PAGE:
Colonial exploitation

The Bayanzi were the first indigenous peoples to be employed by the Europeans, which began around 1883. Because the Bayanzi and Bobangi spoke variants of the Bangala language, this became a lingua franca in the region. Probably they were free to work for the Belgians because the Bayanzi in turn employed many slaves. The Catholic missionary August Schynse used the Bayanzi for protection against the local people, traveling with five canoes and men armed with 25 guns. He wrote in 1889 of sleeping on the bamls of the Kasai "in the middle of my Bayanzi army."

Huileries du Congo Belge (HCB) was a subsidiary of the soap manufacturing company Lever Brothers, created in 1911 by William Hesketh Lever, which ran plantations in the Congo Basin for the production of palm oil, using forced labour. Reports by Rene Mouchet and Victor Daco show that some limited improvements were made to the condition of the HCB's workers by 1928 and 1929. However, the HCB was still using forced labour. Daco recommended that local workers should be fed just as imported workers were. Accommodations at many camps had been improved, and there were houses made of baked brick or adobe. However some camps, such as the villages of the Yanzi, were still in a deplorable state. Overcrowding continued to be an issue, as houses were too few in number, in Daco's opinion. Daco believed the existing hospitals were in good state, but that there were too few of them, and that the number of beds should be quadrupled.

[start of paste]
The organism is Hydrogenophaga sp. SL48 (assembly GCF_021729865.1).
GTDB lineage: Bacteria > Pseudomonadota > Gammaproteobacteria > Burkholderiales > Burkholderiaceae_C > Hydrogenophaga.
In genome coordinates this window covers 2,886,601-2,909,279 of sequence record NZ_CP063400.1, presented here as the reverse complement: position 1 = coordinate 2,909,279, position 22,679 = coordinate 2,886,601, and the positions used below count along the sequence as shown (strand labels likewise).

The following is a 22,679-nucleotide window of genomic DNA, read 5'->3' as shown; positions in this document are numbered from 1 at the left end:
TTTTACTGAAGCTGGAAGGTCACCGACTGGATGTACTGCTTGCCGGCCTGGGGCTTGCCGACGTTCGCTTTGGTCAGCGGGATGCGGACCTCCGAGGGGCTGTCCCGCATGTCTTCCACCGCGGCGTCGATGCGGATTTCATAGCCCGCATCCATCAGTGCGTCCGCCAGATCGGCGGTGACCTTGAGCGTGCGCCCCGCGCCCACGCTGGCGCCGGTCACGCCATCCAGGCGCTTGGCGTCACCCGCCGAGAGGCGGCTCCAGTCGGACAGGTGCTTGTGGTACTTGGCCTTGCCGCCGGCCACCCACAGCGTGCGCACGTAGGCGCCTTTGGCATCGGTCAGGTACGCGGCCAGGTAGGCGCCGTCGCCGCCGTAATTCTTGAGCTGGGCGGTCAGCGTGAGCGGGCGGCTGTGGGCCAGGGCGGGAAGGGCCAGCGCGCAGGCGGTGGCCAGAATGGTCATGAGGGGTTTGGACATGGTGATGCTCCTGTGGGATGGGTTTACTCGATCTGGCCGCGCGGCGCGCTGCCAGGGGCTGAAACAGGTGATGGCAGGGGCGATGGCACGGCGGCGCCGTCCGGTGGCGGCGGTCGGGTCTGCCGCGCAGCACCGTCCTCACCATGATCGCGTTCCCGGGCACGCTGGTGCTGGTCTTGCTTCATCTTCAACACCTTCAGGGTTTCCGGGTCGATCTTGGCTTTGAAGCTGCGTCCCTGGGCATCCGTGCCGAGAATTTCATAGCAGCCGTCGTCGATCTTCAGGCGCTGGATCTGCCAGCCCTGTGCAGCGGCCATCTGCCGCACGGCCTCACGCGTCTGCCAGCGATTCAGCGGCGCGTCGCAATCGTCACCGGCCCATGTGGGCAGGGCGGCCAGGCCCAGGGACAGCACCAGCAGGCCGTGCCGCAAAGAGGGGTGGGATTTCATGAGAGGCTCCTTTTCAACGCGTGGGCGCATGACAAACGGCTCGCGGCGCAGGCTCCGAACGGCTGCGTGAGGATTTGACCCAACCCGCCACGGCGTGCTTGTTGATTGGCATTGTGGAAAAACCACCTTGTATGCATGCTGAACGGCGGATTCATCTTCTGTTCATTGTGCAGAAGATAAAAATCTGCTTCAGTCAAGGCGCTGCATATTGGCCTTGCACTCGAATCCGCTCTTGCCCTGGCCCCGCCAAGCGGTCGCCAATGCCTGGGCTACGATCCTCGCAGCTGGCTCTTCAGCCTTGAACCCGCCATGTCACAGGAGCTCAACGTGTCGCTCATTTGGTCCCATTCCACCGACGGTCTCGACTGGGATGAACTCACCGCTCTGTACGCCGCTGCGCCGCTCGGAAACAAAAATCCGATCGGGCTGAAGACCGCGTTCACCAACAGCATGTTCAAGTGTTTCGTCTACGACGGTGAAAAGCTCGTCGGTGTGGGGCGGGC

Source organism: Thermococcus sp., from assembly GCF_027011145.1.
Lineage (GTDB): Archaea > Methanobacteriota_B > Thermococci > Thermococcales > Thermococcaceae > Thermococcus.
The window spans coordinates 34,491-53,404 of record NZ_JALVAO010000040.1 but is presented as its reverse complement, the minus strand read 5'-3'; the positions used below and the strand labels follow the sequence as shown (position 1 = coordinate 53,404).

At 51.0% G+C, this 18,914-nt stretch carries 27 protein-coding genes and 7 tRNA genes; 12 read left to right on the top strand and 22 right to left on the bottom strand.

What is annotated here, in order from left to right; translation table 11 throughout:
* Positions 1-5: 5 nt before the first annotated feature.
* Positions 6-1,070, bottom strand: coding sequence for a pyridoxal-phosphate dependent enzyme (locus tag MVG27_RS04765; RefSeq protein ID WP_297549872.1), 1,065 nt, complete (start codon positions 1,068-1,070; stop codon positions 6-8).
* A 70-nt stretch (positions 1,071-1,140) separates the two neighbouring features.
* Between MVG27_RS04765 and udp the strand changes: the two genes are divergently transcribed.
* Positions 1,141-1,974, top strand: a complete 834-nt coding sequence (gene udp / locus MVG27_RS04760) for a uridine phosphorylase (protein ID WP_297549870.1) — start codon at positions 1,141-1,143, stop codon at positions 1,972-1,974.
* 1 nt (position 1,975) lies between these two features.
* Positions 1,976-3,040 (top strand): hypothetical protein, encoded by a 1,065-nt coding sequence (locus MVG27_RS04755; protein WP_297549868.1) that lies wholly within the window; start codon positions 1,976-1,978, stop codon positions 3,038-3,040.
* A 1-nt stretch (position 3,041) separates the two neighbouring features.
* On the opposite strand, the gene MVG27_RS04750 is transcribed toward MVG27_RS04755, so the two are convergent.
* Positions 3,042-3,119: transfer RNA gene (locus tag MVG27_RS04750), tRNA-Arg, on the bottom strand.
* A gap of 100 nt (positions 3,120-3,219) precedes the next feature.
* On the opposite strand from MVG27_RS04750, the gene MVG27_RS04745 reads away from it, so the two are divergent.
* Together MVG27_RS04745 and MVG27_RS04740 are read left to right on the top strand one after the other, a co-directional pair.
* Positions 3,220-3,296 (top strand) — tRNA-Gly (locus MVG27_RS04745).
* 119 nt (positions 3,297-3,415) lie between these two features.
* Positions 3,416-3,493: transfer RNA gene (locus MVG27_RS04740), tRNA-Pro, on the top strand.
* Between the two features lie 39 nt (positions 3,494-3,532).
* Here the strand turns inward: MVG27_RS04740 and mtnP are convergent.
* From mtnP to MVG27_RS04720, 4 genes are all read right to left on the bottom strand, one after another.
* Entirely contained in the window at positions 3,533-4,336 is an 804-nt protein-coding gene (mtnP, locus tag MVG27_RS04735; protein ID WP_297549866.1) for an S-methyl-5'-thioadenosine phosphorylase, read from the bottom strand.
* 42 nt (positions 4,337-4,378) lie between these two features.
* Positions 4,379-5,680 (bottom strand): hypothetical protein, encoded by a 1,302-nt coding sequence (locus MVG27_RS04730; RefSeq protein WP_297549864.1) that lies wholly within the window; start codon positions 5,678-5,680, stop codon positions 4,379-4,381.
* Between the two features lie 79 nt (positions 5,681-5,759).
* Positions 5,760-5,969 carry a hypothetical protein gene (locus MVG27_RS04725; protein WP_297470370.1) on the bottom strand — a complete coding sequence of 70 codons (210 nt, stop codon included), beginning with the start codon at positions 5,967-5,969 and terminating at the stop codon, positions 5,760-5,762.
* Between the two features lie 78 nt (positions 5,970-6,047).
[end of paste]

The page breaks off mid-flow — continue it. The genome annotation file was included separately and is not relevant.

The Alliance des Bayanzi (ABAZI) was a party that represented the interests of the Bayanzi, formed in the late 1950s. At the Belgo-Congolese Round Table Conference in 1960 in Brussels on the future of the Belgian Congo and its institutional reforms the Alliance des Bayanzi was represented by Gaston Midu and his deputy Wenceslas Mbueny. In the 1960 Belgian Congo general election the Alliance des Bayanzi won 21,024 votes, or 0.95% of the total, and gained one seat in the chamber of deputies. After the independence of the Democratic Republic of the Congo in 1960, there were clashes with other Bakongo and the central government.